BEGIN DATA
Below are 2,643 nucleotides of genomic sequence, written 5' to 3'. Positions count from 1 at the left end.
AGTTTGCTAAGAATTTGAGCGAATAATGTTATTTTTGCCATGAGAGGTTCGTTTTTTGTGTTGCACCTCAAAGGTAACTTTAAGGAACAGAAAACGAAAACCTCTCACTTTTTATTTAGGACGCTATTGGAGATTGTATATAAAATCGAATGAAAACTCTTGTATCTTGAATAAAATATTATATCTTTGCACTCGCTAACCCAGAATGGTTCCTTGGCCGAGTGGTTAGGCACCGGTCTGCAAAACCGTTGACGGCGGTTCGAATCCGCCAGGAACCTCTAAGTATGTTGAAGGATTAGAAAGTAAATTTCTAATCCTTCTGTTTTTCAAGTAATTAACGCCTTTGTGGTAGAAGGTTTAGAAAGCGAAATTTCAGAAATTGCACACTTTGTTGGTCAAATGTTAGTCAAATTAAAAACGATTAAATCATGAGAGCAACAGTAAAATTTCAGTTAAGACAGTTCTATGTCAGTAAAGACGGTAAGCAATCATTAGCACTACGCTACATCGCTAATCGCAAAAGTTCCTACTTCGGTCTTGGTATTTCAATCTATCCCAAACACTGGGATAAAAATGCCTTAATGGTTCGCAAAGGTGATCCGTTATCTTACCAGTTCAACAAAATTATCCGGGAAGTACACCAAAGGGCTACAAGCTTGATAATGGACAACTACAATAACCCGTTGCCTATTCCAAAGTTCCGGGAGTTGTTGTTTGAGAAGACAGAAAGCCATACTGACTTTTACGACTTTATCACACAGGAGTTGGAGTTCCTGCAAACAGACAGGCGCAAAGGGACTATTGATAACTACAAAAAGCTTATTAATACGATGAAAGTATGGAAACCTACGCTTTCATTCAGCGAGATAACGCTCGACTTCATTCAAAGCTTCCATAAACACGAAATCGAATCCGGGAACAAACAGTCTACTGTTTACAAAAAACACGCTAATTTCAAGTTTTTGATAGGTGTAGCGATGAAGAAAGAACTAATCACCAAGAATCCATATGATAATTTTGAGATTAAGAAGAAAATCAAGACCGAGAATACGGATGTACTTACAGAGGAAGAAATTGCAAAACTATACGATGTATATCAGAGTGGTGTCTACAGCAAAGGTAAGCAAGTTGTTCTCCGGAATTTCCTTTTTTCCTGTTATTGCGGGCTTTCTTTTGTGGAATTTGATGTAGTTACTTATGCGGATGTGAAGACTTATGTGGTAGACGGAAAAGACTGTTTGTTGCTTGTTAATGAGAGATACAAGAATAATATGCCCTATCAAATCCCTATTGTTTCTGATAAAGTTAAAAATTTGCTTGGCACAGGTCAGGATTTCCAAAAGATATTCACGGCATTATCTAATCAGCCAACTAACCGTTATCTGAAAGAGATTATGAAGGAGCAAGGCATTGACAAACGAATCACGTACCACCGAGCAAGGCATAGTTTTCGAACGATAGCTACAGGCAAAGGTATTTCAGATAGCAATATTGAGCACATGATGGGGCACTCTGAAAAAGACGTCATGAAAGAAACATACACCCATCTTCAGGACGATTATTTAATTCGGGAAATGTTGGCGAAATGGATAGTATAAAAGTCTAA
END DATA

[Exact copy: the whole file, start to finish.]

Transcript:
Below are 2,643 nucleotides of genomic sequence, written 5' to 3'. Positions count from 1 at the left end.
AGTTTGCTAAGAATTTGAGCGAATAATGTTATTTTTGCCATGAGAGGTTCGTTTTTTGTGTTGCACCTCAAAGGTAACTTTAAGGAACAGAAAACGAAAACCTCTCACTTTTTATTTAGGACGCTATTGGAGATTGTATATAAAATCGAATGAAAACTCTTGTATCTTGAATAAAATATTATATCTTTGCACTCGCTAACCCAGAATGGTTCCTTGGCCGAGTGGTTAGGCACCGGTCTGCAAAACCGTTGACGGCGGTTCGAATCCGCCAGGAACCTCTAAGTATGTTGAAGGATTAGAAAGTAAATTTCTAATCCTTCTGTTTTTCAAGTAATTAACGCCTTTGTGGTAGAAGGTTTAGAAAGCGAAATTTCAGAAATTGCACACTTTGTTGGTCAAATGTTAGTCAAATTAAAAACGATTAAATCATGAGAGCAACAGTAAAATTTCAGTTAAGACAGTTCTATGTCAGTAAAGACGGTAAGCAATCATTAGCACTACGCTACATCGCTAATCGCAAAAGTTCCTACTTCGGTCTTGGTATTTCAATCTATCCCAAACACTGGGATAAAAATGCCTTAATGGTTCGCAAAGGTGATCCGTTATCTTACCAGTTCAACAAAATTATCCGGGAAGTACACCAAAGGGCTACAAGCTTGATAATGGACAACTACAATAACCCGTTGCCTATTCCAAAGTTCCGGGAGTTGTTGTTTGAGAAGACAGAAAGCCATACTGACTTTTACGACTTTATCACACAGGAGTTGGAGTTCCTGCAAACAGACAGGCGCAAAGGGACTATTGATAACTACAAAAAGCTTATTAATACGATGAAAGTATGGAAACCTACGCTTTCATTCAGCGAGATAACGCTCGACTTCATTCAAAGCTTCCATAAACACGAAATCGAATCCGGGAACAAACAGTCTACTGTTTACAAAAAACACGCTAATTTCAAGTTTTTGATAGGTGTAGCGATGAAGAAAGAACTAATCACCAAGAATCCATATGATAATTTTGAGATTAAGAAGAAAATCAAGACCGAGAATACGGATGTACTTACAGAGGAAGAAATTGCAAAACTATACGATGTATATCAGAGTGGTGTCTACAGCAAAGGTAAGCAAGTTGTTCTCCGGAATTTCCTTTTTTCCTGTTATTGCGGGCTTTCTTTTGTGGAATTTGATGTAGTTACTTATGCGGATGTGAAGACTTATGTGGTAGACGGAAAAGACTGTTTGTTGCTTGTTAATGAGAGATACAAGAATAATATGCCCTATCAAATCCCTATTGTTTCTGATAAAGTTAAAAATTTGCTTGGCACAGGTCAGGATTTCCAAAAGATATTCACGGCATTATCTAATCAGCCAACTAACCGTTATCTGAAAGAGATTATGAAGGAGCAAGGCATTGACAAACGAATCACGTACCACCGAGCAAGGCATAGTTTTCGAACGATAGCTACAGGCAAAGGTATTTCAGATAGCAATATTGAGCACATGATGGGGCACTCTGAAAAAGACGTCATGAAAGAAACATACACCCATCTTCAGGACGATTATTTAATTCGGGAAATGTTGGCGAAATGGATAGTATAAAAGTCTAA